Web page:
281 people arrested on child-related sex crimes

The FBI has been working across the country to bring down individuals accused of sexually exploiting children and has recently coordinated with 54 different field offices as part of Operation Cross Country. The results of this operation have only now come to light: 281 individuals have been arrested on suspicion of child-related sex crimes, many of whom are being called "pimps" by the FBI and the media.

It is unknown if anyone from Minnesota was arrested as part of this sting, but if they have been, they face an uphill battle in getting a fair trial. It is very hard for people to not jump to conclusions when they hear the words "child-related sex crimes." Emotions run high and most people want someone convenient to blame, and many see no one more convenient than the individual on trial. The problem is, however, that the person on trial is supposed to be presumed innocent unless and until her or she is proven guilty.

Hennepin County judge clears comedian's name

Sometimes things can go a little too far, especially when people drink. While a situation may become uncomfortable or uneasy, it does not necessarily mean that it is criminal. Fortunately for an out-of-town comedian, a Hennepin County judge recognized that when he found the comedian not guilty of third- and fourth-degree sexual assault. The comedian was also cleared of an indecent exposure charge.

Had he been convicted, the comedian would have faced serious consequences, as all the charges, with the exception of indecent exposure, were felonies. Not only would he become a convicted felon and would likely serve time in prison, he would also be forced to register with the Minnesota state sex offender registry. For most people, that would ruin any real chance at a career.

Teenagers arrested on charges of producing child pornography

It goes without saying that teenagers don't always do what is right or wise. Everyone makes mistakes, but teenagers seem to make more than most, but whether those mistakes should be considered criminal is sometimes open for interpretation. Sadly, sometimes those mistakes are hard to move past and the consequences can literally be life-altering. Being convicted of production and distribution of child pornography can mean years in prison, registration on the Minnesota sex offender registry, fines and the general contempt of society.

And, on first blush, some people may say, "Well, if they have been convicted of making child porn, they deserve the punishment." What people may not understand, however, is that if two consenting teenagers make a sex tape, it would be considered child pornography, provided one of the individuals is under 18. And that is what landed two hockey players in trouble while at an away game in Moorhead.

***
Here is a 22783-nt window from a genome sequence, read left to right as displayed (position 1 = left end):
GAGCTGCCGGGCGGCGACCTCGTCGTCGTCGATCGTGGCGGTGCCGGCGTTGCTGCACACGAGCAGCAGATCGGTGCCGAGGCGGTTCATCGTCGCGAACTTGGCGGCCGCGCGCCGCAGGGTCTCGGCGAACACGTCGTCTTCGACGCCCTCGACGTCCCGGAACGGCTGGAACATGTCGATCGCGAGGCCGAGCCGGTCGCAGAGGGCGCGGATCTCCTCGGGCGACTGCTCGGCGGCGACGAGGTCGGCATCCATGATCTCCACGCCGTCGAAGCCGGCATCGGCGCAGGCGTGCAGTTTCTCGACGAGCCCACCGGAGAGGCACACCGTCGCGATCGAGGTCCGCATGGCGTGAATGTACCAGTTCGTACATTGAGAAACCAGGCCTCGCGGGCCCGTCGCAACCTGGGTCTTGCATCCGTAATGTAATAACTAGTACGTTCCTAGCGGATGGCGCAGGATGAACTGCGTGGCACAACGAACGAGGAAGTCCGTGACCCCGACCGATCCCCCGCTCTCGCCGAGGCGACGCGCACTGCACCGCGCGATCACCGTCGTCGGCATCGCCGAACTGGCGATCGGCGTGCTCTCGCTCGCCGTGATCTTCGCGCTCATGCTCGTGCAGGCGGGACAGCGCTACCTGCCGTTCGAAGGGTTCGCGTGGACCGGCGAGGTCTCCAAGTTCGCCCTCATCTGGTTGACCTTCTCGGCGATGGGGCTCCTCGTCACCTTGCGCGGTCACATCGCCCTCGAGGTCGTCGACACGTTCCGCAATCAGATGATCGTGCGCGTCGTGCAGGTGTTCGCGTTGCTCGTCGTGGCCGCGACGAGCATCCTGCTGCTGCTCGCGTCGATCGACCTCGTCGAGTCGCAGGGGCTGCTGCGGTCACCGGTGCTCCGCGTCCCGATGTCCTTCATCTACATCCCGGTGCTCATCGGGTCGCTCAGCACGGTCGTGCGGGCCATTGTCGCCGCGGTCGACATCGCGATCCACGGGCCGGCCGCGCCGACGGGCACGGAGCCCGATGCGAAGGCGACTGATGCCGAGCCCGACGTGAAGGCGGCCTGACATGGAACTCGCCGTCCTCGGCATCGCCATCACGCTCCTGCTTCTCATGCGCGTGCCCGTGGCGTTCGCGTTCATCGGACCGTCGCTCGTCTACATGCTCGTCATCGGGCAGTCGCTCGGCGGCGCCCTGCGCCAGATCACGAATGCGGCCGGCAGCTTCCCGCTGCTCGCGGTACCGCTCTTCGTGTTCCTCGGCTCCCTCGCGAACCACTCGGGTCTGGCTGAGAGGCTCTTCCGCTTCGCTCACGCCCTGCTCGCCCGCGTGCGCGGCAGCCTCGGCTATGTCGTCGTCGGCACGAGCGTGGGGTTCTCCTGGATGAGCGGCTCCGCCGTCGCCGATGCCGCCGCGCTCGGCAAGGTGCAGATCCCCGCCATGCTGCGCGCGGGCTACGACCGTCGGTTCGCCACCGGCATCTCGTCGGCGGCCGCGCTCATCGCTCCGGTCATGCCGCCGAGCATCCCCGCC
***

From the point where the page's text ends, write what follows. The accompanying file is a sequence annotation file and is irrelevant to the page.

Sex charges against Minnesota school principal dropped

The principal of a school in western Minnesota had been facing serious felony rape charges for roughly six months. Prosecutors, however, filed paperwork with the court earlier this week to dismiss the criminal case. As we reported in December, the man was accused sexually assaulting an adult acquaintance at his home last winter.

The two had spent an evening together at a local establishment, according to authorities. The two decided to go to the man’s home. The woman later accused the man of having sex with her without her consent. In all, prosecutors filed four counts accusing the man of criminal sexual conduct offenses, including two counts alleging first-degree sex crimes.

Judge acquits traveling comedian in Minnesota sex crime trial

A person facing felony criminal charges in Minnesota has the right to take the allegations before a jury. Many criminal cases do not go to trial, for one reason or another. In some cases, a person may waive his or her right to have a jury determine the facts and have the case tried before a judge. The analysis of whether to try a case before a judge in a bench trial instead of a jury may be complicated and should not be taken lightly. Criminal defense lawyers may provide advice on the issue as a part of representing a client.

In March, we reported that a comedian was charged with criminal sexual conduct after he appeared at a comedy club at the Mall of America. He chose to have a judge hear the facts during a bench trial in Hennepin County.